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Antanas Žmuidzinavičius.
Antanas Žmuidzinavičius.

Finding Lithuania in Paris

Diana Gudaitis Barbera.

Poster for the “Wild Souls” exhibit.
Poster for the “Wild Souls” exhibit.

While wandering through the beautiful Impressionist galleries at Musée d’Orsay in Paris this spring, I was thrilled to discover the museum hosting a very special exhibition “Wild Souls. Symbolism in the Baltic States.” As an American artist whose father was Lithuanian, I was intrigued and excited by the rare chance to see art created by Lithuanian artists and other artists from the Baltic region.

Five museums cooperated to develop this exhibition of 150 works, many of Lithuanian origin, which ranged from paintings, drawings, prints, and sculptures, and was curated by Rodolphe Rapetti and Liis Pählapuu. Lithuanian painter and composer Mikalojus Konstantinas Čiurlionis is the best known internationally of this group of iconic Baltic artists which also include Nikolai Triik, Petras Kalpokas, Ferdinandas Ruščicas, Adomas Varnas, Antanas Žmuidzinavičius, Janis Rozentāls, Vilhelms Purvītis, Kristjan Raud, Konrad Vilhelm Mägi, and others.

“Wild Souls” showcases European Symbolism and its relationship to the independence of Baltic states after World War I with most of the art created from the 1890s to the end of the 1920s. Using the dreamlike and mythological aspects of Symbolism, the artists of the Lithuania, Latvia, and Estonia composed an original and unique blend of elements related to folklore, spirituality, landscape, and agriculture. Although many of these artists employed symbols that are deeply personal, viewers are intended to discover the meaning and emotion contained in the images for themselves.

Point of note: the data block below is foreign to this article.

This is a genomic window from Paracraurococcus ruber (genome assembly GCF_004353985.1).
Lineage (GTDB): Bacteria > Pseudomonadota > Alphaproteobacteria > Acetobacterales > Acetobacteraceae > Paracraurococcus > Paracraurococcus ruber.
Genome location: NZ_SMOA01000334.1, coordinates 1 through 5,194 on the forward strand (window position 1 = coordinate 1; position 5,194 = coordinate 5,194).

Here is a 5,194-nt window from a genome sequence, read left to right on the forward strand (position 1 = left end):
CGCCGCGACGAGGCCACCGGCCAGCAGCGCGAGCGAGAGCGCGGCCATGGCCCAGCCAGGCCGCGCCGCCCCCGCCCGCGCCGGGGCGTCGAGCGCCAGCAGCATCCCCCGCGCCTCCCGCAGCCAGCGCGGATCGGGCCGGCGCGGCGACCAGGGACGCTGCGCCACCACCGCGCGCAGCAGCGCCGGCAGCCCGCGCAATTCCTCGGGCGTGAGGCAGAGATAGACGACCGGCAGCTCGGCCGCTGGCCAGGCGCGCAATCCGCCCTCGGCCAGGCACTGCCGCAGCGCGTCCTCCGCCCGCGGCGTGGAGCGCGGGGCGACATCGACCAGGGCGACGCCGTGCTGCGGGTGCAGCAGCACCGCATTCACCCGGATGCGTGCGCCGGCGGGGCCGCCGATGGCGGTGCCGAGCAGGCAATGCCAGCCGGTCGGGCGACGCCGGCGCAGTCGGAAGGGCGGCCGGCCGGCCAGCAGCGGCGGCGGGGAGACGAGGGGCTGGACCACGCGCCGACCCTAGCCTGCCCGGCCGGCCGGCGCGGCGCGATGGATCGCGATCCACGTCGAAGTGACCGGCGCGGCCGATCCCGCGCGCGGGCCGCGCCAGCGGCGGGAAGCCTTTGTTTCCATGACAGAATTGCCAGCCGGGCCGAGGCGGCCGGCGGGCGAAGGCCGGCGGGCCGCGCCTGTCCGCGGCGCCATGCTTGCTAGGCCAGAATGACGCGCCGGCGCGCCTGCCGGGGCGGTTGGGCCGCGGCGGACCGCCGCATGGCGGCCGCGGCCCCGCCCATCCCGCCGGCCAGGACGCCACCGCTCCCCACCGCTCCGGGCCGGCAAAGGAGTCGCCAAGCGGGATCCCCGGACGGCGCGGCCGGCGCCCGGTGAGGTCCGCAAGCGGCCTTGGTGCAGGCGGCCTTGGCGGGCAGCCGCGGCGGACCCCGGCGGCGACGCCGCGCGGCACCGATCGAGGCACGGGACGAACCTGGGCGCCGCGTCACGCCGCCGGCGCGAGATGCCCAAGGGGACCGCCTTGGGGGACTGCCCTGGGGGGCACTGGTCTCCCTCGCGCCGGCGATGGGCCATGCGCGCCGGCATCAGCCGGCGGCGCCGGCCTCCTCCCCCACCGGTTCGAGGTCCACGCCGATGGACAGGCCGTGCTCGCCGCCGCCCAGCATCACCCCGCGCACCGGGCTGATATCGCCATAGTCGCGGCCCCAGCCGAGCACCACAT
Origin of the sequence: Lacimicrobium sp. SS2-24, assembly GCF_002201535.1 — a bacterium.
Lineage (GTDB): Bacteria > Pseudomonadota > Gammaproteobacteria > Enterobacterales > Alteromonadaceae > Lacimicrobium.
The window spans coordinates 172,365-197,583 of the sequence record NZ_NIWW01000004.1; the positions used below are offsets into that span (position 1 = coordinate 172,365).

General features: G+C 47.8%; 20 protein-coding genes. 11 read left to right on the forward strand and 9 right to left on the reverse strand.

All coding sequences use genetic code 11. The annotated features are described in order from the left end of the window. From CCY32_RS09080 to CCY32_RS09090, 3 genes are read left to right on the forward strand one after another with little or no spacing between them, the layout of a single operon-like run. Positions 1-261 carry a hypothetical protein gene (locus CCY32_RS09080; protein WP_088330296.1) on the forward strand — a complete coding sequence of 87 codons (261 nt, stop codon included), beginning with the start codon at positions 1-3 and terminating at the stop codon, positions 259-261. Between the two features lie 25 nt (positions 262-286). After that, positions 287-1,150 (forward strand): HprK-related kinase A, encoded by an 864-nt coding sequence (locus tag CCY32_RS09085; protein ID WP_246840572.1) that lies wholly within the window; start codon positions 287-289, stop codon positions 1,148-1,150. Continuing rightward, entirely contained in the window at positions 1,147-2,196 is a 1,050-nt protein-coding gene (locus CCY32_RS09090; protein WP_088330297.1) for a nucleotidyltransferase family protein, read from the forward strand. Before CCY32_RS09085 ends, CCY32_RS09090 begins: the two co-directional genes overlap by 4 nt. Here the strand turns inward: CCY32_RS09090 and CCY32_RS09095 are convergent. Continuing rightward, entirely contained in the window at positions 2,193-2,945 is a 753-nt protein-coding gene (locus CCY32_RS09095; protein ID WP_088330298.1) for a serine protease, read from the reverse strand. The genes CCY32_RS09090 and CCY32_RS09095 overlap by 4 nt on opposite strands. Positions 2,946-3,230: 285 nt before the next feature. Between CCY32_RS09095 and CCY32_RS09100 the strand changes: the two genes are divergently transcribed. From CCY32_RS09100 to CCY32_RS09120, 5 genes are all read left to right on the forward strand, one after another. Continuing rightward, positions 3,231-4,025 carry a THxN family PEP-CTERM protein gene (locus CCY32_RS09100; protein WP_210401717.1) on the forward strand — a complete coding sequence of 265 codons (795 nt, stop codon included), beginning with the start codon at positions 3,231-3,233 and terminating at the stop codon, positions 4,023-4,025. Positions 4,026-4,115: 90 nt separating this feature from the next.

French President Emmanuel Macron and Lithuanian President Dalia Grybauskaitė at the opening of the Baltic art exhibit.
French President Emmanuel Macron and Lithuanian President Dalia Grybauskaitė at the opening of the Baltic art exhibit.

Some visual symbols are more readily recognizable, like crosses which are a common subject of Lithuanian folk art. There were also works which included images of amber, trees, and white birds, all symbols of cultural significance in Lithuania.

As I gazed upon these works, I was struck first by their sheer beauty. The longer my gaze rested on a particular piece, the more I felt the effects of the images to evoke ephemeral emotion, feeling, and a sense of place and belonging. Linked to these artists by my Lithuanian-American heritage, the stories of my father and his family, I felt a longing to see for myself the land of my father and the people that inspired these powerful, beautiful works of art.

The exhibition galleries were full of visitors lingering within inner worlds, each searching to distill meaning, mood, and understanding in their own personal way from these works created at the beginning of the 20th century. I was surrounded by quiet reverence, a true rarity in our busy, social media-obsessed times. There were no selfie sticks, pushy tourists, or unwieldy tour group crowds here.

Mikalojus Konstantinas Čiurlionis.
Mikalojus Konstantinas Čiurlionis.

I wished I could have returned for another visit to experience the exhibition again but sadly it would be my last night in Paris, part of our whirlwind three week 20th wedding anniversary trip to Europe. We would be travelling to Brussels the next day.

The “Wild Souls. Symbolism in the Baltic States” exhibition at the Musée d’Orsay closed on July 15. After Paris it moves to Tallinn, where the Estonian National Museum will host the exhibition in the KUMU Art Museum from October 12 – February 3, 2019. Fortunate fans of Lithuanian and Baltic art and culture will have another chance to view this powerful and poetic display, part of the ongoing celebrations to mark the independence centennials of the three Baltic countries.

For more information search Upcoming Exhibits at https://kumu.ekm.ee/en/

Antanas Žmuidzinavičius.
Antanas Žmuidzinavičius.
Adomas Varnas.
Adomas Varnas.
Petras Kalpokas.
Petras Kalpokas.